Tuesday, June 15, 2010

Enron's Jeffery Skilling and his lessons learned

1) Take the Fifth.

Contrary to his attorneys' advice, Jeff Skilling did not exercise his Fifth Amendment rights. He wanted to explain Enron's business decisions and couldn't bear the thought of being silent. Skilling said that he didn't regret testifying, but that he "talked too much and educated the prosecution on issues that they would otherwise have had to figure out on their own." In other words, Skilling now sees that testifying may have hurt his chances for an acquittal, but he thought it was a risk worth taking to be able to speak openly about what happened. In retrospect, it wasn't.

2) Go on a PR offensive.

During the four years leading up to the trial, Skilling was visible in Congress and in the courtroom, but as a discredited CEO, he wasn't focused on his standing in the public's eyes. Looking back, he regrets not maintaining relationships with key industry advocates in and outside the media. In addition, Skilling wished he had developed a media strategy to influence public opinion and worked to change the reputation of himself and his firm -- something he now believes could have had a positive influence on the outcome of his case.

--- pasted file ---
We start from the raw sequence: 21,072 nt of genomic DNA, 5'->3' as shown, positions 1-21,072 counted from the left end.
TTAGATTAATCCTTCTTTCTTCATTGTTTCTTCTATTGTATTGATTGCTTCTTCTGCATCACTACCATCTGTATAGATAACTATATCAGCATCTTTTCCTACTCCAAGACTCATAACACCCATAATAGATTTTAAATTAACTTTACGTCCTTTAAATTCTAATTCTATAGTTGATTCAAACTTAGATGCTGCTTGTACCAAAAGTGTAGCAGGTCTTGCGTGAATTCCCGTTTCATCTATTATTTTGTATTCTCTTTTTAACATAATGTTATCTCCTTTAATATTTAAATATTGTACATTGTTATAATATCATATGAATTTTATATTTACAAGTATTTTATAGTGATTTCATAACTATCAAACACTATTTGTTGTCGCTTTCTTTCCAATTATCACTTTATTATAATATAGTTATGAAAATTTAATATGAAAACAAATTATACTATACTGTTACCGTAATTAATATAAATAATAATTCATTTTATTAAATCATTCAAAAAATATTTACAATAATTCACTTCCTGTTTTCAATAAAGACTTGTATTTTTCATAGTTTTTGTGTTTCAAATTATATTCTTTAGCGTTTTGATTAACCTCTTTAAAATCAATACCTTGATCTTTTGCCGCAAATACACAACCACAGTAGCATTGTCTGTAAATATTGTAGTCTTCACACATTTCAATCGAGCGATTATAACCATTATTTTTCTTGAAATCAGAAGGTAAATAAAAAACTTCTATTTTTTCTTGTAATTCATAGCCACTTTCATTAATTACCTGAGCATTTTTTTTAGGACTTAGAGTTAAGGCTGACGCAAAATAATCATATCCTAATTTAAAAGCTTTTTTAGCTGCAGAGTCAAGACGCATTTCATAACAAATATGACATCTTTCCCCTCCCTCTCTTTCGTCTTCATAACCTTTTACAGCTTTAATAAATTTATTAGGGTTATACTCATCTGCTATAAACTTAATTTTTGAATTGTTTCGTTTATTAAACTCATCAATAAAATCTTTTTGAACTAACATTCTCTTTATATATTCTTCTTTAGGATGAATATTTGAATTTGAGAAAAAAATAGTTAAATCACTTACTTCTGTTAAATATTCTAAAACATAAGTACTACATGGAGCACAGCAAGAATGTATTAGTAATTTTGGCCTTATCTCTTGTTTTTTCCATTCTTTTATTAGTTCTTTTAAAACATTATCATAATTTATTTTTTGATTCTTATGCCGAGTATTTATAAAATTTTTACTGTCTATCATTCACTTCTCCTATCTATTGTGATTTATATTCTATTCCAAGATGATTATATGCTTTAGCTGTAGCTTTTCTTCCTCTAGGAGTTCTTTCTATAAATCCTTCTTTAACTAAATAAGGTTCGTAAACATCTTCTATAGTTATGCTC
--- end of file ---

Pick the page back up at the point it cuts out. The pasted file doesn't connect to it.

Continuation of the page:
3) Avoid sarcasm.

In May 2001, Skilling famously said, "They're onto us" to a group of Enron executives about a negative analyst report on the company. Five years later he was defending himself by claiming that his comment was sarcasm, not an admission of guilt. Skilling nervously chuckled as he recalled when he was publicly edgy and impatient during the episode, but he quickly got serious and seemed self-reflective when he said, "Sarcasm is easily misinterpreted and can be a tremendous liability."

The entire interview is here.

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